On 1 May 2020, Treasury registered the legislative instrument ‘Coronavirus Economic Response Package (Payments and Benefits) Amendment Rules (No. 2) 2020’ (Amending Rules No. 2) which gives effect to previously announced amendments to the JobKeeper payments scheme.
- provide a modified decline in turnover test for certain group structures;
- adjust the way in which Commonwealth payments are treated when calculating a university’s turnover;
- extend the JobKeeper scheme to certain charities that undertake overseas aid and disaster relief;
- adjust the way in which payments made by the government and the United Nations are treated when calculating a charity’s turnover;
- include a notification requirement to confirm that all employees of a participating entity must be given the opportunity to agree to be nominated;
- impose additional requirements that must be met for children to be eligible nominees;
- extend the JobKeeper scheme to include religious practitioners that are not employees; and
- make various consequential and minor technical amendments.
Modified turnover test for certain group employers
The Amending Rules No. 2 provide a modified decline in turnover test for an employer entity (the modified test) which applies in addition to the basic test in section 8 of the Original Rules and alternative tests determined by the ATO. The modified test in subsection 8A(1) applies if all of the following are satisfied:
- the employer entity is a member of a consolidated group, consolidatable group (corporate groups that are eligible to consolidate but have not done so) or a GST group;
- the employer entity’s principal activity is supplying other members of the group with services (employee labour services) consisting of the performance of work by individuals the employer entity employs. The employer entity may provide other services to the group, but that employer entity must not be an operating entity of the group and must provide no more than incidental services to third parties; and
- the Commissioner has not determined that the modified decline in turnover test does not apply to the employer entity.
The amendments remain problematic for many group employers for a number of reasons including:
- Limiting the concept of group entities to consolidated, consolidatable or existing GST groups means that many common employment service entities will not qualify despite there being a close economic or family connection between the group employer and their related business entities. This is particularly so for many professional services firms with service entities employing the firms staff members.
- Some employees working in adversely affected businesses may not qualify due to the measurement of combined GST turnover with other less impacted group entities.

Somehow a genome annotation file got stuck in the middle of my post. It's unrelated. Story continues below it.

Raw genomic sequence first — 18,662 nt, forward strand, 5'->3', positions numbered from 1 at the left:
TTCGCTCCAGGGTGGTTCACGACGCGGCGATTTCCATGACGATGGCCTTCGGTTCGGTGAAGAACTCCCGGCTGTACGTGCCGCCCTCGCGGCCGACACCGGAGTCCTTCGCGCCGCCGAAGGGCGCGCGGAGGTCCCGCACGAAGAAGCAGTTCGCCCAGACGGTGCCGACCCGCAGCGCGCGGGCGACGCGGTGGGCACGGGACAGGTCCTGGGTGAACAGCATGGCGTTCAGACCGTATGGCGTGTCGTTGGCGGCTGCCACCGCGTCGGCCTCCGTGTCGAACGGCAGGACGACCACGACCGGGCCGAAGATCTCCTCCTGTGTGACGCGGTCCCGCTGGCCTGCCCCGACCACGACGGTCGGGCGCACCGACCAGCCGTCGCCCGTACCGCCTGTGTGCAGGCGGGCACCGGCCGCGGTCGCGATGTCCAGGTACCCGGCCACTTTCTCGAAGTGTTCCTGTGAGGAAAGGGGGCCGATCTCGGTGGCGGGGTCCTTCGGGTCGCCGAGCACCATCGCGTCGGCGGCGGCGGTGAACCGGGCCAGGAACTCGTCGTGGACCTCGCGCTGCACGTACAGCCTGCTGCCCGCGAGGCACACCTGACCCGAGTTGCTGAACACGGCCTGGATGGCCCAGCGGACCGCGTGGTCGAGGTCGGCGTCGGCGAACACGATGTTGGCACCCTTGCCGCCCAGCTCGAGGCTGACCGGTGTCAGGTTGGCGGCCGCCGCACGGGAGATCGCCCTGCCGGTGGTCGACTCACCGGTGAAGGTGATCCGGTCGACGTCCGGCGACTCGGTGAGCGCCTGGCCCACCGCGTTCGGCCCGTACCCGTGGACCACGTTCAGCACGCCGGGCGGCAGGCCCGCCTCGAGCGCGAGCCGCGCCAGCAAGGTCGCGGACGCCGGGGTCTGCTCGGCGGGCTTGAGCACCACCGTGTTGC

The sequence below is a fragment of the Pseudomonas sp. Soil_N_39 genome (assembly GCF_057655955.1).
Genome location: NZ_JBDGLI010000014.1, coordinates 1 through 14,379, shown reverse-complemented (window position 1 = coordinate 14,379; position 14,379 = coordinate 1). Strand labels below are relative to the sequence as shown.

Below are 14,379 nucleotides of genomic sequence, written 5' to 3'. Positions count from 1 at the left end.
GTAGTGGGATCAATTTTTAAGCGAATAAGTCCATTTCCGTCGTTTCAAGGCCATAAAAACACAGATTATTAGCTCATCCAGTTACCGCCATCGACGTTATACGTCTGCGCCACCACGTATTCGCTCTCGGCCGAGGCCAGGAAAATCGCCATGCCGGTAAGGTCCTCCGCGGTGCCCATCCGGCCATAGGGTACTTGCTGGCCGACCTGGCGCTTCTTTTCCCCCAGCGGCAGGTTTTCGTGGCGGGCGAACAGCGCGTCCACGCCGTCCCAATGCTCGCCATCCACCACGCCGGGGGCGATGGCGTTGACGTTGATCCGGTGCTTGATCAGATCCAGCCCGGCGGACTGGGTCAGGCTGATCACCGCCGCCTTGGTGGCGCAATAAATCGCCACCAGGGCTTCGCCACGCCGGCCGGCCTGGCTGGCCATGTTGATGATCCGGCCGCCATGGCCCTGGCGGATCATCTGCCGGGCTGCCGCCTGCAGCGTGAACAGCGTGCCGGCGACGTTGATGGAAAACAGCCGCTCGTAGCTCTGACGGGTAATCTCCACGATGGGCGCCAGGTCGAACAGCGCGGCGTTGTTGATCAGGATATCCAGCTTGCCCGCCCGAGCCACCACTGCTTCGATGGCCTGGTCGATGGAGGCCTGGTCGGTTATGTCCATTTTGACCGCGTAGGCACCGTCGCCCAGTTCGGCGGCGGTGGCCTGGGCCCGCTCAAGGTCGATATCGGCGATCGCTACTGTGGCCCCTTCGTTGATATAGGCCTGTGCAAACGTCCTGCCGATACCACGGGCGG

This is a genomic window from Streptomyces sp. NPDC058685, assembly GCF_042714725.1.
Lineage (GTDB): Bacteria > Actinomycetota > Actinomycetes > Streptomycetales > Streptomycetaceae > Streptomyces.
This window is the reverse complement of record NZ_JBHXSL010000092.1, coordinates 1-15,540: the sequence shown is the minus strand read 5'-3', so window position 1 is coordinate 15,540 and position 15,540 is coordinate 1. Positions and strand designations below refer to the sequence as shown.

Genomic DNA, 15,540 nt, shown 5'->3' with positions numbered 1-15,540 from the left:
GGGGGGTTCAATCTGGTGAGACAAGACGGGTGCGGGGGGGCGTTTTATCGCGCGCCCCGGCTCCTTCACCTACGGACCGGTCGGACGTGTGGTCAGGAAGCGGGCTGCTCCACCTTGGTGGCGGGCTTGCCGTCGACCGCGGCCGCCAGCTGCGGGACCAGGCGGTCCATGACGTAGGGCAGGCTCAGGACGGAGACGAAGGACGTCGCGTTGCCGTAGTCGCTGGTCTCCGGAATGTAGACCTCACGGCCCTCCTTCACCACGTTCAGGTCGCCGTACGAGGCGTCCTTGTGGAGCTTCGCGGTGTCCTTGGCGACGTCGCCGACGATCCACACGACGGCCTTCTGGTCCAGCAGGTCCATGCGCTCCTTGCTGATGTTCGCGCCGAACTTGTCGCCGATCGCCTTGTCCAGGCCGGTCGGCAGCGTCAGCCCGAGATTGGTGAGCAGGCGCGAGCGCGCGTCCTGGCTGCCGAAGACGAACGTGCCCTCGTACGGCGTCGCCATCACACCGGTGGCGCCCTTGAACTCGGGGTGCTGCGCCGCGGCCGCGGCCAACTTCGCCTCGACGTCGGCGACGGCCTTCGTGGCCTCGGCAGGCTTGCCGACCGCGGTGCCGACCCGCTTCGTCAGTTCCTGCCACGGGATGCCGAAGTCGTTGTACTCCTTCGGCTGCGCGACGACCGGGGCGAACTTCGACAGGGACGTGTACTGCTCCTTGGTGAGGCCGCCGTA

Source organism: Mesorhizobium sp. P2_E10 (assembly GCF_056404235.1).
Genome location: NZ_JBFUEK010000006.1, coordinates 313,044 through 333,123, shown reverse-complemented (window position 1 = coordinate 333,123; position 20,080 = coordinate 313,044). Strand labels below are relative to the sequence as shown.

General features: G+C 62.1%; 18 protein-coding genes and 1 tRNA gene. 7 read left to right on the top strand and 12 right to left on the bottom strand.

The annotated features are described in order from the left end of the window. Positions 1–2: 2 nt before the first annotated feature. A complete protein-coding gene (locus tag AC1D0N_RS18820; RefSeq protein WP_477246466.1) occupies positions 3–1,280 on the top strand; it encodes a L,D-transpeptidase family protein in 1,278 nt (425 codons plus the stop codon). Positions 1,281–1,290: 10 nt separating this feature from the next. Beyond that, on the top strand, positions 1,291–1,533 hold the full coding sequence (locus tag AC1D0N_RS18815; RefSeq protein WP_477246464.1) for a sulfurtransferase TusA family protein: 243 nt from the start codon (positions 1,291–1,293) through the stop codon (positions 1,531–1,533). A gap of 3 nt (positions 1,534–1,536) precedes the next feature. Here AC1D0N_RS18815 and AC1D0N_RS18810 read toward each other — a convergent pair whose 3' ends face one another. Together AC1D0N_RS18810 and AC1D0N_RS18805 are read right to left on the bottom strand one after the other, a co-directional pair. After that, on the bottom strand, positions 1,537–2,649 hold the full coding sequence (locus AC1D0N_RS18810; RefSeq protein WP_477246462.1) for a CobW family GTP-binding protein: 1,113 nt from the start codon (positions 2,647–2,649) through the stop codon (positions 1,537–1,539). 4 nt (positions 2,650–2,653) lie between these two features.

- Imposing a principal activity test on group employers also limits access to JobKeeper payments for employer entities that are carrying on an operating business but some of their employees are working for another adversely affected operating entity, but legally employed by the employer entity. For example, a situation that will not qualify for the group employer alternative turnover test is where the employer entity is an operating entity but it does not meet the 30% turnover reduction test on its own but if it was able to group with the other operating entity, it could have passed the 30% reduction of turnover test.
Modified turnover test for ACNC Charities
ACNC-registered charities will be provided with the ability to elect to apply the new modified test, which will disregard many grants and make it easier for charities to establish they have satisfied the 15% decline in turnover test where non-grant funding such as gifts and donations has declined. Modifications may apply to employee eligibility where charities have employees whose salary and wages are fully funded by government grants. Charities which have already enrolled have until 8 May to notify the ATO of the election to apply the modified approach.
New turnover test for Universities
Universities will now be subject to a new decline in turnover test period being six months commencing 1 January 2020, whereas other entities may choose any month or quarter from April to September 2020. They will also need to include income from Commonwealth-supported places, research grants and fees from full fee-paying students (including international students) in their income when applying decline in turnover tests.
Restrictions for some students
Full time students who are 16 or 17 years old and who are not financially independent will also no longer be eligible for JobKeeper payments. This change applies prospectively to Jobkeeper fortnights commencing 11 May 2020 onwards. The ATO has updated its JobKeeper employee nomination form with additional questions for employers with employees aged 16 or 17 years.